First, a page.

The overall collection rate in 2010 remained at 48.3% of all PET bottles on the market. Blowmoulding outlets grew with more than 25% of the resulting RPET, or nearly a quarter on a million tonnes, used to produce containers in 2010. The 2010 share of fibres as an end use for recycled PET flake decreased to 39% although the overall tonnage rose slightly. The strapping market rebounded with the resumption of construction and manufacturing after the recent recession. Nearly 100,000 tonnes of RPET were used in this application in 2010. There was a 25,000 tonne decrease in RPET used in the APET sheet market. This was attributed to higher volumes of sheet imports and the price of suitable quality RPET almost matching that of virgin PET for most of the year.
It was estimated that there is a total mechanical reclamation capacity in the European region of 1.7 million tonnes. Exports to the Far East fell for a second year to 13% of collected PET and imports of baled PET bottles from outside the area were also smaller.
All but of the surveyed countries have a collection rate above the 22.5% target rate for plastic recovery set by the Packaging Waste Directive. The collection rate by country depends on the maturity and extent of their collection systems as well as economic instruments in place. Collection rates of over 70% are being recorded by many countries.
“I am delighted that PET collection increased again last year” said Robert Bertaggia, Chairman of the Petcore Board. He further commented that “with every European country collecting PET bottles, the high year on year increases of earlier years had to fall, but the 6.5% increase in 2010 is an excellent result. The PET industry chain has worked with Compliance Agencies, National Bodies and European Recyclers to achieve a collection rate of nearly 50% of all PET bottles placed on the market”.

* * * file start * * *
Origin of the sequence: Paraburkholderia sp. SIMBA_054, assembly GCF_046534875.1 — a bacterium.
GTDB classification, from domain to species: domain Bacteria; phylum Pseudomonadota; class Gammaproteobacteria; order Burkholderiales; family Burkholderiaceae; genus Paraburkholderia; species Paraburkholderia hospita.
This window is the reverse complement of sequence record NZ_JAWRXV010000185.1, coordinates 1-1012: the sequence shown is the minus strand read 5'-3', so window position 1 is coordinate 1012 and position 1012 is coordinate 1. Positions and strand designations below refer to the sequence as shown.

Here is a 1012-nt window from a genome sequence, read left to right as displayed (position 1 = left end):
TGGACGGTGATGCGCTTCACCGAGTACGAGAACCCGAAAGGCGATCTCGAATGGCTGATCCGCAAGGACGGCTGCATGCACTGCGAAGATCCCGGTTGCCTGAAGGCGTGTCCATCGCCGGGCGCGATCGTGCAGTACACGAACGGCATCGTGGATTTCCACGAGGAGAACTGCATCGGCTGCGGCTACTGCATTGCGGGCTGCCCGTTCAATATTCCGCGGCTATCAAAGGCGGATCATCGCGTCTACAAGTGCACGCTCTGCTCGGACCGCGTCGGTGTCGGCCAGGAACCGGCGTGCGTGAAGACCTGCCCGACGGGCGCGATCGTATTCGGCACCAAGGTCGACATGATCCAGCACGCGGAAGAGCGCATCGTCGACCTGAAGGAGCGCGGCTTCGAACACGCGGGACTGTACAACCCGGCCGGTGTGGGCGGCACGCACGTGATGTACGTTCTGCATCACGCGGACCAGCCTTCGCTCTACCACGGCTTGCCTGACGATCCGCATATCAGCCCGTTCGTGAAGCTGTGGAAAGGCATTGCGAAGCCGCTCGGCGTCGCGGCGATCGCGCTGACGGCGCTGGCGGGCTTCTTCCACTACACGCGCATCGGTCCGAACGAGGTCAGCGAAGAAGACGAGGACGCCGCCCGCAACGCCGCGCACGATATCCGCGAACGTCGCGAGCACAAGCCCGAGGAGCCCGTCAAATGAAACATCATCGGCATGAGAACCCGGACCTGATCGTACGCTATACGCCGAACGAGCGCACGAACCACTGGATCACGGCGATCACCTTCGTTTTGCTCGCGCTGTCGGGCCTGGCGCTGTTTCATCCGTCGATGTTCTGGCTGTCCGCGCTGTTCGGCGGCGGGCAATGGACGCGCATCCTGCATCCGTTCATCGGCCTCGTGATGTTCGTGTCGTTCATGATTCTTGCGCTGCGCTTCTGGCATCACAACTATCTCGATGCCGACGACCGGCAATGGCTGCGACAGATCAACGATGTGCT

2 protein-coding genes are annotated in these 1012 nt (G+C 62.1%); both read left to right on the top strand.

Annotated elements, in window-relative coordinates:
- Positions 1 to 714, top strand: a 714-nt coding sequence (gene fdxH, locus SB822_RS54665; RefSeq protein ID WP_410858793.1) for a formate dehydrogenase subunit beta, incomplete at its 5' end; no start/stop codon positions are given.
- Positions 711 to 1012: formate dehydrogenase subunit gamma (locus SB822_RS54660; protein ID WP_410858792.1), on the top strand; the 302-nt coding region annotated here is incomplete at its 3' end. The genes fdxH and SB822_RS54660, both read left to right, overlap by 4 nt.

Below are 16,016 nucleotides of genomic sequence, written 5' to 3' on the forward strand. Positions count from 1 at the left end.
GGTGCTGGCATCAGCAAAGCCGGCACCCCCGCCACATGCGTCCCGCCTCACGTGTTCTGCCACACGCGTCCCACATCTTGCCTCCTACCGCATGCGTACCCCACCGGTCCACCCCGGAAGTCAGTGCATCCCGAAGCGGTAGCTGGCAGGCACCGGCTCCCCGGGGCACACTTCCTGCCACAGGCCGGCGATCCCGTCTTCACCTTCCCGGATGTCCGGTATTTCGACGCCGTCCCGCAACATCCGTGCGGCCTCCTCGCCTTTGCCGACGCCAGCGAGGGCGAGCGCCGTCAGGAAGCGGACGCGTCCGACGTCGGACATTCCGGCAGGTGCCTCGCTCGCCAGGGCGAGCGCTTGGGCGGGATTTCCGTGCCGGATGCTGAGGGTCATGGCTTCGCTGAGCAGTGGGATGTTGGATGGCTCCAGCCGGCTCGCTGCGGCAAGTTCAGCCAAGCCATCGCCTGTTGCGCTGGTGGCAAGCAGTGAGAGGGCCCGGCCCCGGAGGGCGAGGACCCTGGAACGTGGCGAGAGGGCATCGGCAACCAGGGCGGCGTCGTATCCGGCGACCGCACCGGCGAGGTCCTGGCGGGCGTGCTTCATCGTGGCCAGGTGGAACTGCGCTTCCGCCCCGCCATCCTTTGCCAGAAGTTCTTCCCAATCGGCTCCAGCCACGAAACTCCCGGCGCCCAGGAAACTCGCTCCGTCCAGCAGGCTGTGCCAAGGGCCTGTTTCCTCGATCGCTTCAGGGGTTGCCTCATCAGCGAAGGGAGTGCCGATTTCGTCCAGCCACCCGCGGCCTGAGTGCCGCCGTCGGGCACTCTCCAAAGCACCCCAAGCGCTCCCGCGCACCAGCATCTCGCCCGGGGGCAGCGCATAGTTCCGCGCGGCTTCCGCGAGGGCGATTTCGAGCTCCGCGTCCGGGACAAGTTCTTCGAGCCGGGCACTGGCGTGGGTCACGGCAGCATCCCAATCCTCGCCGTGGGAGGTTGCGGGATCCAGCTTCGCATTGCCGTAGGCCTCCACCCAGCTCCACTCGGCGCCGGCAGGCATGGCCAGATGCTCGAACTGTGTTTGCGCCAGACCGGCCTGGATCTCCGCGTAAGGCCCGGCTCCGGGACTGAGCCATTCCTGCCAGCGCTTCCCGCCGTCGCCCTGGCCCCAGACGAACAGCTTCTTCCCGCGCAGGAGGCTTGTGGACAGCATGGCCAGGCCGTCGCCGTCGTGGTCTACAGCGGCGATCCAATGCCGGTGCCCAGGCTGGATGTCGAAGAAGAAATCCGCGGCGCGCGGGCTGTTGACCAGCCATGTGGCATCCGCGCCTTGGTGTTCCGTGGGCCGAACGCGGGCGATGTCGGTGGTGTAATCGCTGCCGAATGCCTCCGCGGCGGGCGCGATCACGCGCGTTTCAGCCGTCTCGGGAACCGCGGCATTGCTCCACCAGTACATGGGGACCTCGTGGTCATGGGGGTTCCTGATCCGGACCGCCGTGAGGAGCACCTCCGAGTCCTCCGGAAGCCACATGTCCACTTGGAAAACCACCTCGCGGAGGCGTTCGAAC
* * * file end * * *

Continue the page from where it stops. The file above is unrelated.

The Chairman of the EuPR PET Working Group, Casper van den Dungen, agreed. “Capacity utilisation of our recycle plants is only 79% at present. This provides the challenge for municipalities, other collectors and industry to increase the current collection rate beyond 50% to load the recycling facilities already in place”.
He continued, “Recycled PET is a reliable and sought-after feedstock in the PET value chain and sustainable, long life uses are being developed to utilise the growing supply of recycled PET. Whether PET bottles are recycled into another bottle, fibre, sheet, strapping tape or one of the new applications the energy saving will be significant“.
Both Chairmen emphasised that Petcore and EuPR will endeavour to ensure that the growth in PET recycling continues. “This sustainable growth reflects the expectations of consumers who themselves are an important part of the recycle chain.”